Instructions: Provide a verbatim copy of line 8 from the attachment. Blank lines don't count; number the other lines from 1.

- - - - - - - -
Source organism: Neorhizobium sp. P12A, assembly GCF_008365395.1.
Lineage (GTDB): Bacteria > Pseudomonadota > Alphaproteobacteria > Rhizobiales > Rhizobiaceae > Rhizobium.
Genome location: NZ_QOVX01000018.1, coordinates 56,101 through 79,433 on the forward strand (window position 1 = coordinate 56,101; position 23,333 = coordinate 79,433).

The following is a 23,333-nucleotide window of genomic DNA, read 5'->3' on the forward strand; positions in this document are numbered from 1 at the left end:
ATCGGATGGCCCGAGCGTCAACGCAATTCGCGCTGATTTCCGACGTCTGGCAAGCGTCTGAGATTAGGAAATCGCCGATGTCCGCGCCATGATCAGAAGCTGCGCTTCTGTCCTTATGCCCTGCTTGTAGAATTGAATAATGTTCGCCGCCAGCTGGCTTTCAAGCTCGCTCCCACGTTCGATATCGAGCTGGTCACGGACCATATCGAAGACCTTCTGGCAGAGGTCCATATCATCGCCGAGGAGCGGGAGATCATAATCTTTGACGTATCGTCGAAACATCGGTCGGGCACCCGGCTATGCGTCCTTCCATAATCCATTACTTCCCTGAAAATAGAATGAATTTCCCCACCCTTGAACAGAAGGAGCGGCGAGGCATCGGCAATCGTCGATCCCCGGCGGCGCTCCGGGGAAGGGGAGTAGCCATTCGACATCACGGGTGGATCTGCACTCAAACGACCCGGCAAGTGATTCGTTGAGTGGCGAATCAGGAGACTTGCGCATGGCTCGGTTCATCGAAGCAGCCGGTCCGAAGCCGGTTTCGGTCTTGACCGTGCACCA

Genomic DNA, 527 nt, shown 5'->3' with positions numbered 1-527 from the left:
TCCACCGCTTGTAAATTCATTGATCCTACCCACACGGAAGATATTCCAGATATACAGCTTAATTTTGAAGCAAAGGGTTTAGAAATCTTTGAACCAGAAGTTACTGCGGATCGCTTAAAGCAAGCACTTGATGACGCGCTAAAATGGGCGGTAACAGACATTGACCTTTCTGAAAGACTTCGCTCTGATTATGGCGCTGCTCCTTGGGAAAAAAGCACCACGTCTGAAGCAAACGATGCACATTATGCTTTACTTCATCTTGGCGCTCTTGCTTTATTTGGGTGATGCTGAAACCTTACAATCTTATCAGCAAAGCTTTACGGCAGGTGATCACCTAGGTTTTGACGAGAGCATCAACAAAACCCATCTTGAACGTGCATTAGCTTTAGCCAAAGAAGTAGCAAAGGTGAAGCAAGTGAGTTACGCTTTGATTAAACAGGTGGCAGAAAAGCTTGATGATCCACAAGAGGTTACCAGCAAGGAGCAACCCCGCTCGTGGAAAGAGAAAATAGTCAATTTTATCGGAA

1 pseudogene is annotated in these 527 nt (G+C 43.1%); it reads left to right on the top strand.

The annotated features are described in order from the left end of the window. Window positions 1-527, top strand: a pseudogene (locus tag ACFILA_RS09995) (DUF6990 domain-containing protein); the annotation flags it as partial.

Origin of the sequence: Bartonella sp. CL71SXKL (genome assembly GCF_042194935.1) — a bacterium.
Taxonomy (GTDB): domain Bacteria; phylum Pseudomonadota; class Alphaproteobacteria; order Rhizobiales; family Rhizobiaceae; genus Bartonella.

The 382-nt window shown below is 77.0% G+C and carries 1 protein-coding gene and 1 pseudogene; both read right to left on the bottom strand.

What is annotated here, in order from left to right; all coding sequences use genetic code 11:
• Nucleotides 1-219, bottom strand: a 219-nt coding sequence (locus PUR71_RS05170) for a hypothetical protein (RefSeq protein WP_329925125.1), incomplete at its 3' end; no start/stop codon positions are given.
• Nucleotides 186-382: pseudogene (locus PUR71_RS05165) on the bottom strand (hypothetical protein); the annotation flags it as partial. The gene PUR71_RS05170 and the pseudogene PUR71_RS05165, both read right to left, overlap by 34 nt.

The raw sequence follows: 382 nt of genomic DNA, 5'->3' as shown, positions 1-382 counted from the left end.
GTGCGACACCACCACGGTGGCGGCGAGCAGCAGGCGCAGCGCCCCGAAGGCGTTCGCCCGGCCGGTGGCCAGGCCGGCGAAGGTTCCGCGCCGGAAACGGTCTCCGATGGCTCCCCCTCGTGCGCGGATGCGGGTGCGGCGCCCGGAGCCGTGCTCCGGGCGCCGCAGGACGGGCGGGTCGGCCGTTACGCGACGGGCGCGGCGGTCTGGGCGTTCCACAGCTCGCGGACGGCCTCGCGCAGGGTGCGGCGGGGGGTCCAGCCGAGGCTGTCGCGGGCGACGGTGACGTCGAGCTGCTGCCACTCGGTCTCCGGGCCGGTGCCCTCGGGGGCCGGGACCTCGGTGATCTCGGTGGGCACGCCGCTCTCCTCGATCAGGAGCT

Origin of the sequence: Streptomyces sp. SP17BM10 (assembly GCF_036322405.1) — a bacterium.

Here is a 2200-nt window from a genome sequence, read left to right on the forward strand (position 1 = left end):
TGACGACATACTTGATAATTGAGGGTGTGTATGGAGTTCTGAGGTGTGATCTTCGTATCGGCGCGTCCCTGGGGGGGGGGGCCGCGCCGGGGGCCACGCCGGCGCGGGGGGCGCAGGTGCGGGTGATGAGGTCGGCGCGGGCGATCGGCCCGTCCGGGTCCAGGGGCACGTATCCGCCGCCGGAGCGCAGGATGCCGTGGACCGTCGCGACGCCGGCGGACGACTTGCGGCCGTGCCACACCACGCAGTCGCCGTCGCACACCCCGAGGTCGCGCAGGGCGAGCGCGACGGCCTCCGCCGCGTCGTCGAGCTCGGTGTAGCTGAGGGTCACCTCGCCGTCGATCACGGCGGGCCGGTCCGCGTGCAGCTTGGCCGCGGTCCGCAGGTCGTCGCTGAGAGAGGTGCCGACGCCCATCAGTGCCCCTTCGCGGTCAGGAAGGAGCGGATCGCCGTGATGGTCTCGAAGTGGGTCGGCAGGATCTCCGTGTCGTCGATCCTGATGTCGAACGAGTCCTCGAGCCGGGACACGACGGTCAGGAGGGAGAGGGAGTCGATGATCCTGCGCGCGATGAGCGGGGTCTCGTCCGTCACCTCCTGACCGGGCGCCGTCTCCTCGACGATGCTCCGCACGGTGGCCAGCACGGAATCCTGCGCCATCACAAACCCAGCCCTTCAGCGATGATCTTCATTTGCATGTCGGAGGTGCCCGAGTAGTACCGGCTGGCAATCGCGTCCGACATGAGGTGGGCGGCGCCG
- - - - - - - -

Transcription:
1 pseudogene is annotated in these 527 nt (G+C 43.1%); it reads left to right on the top strand.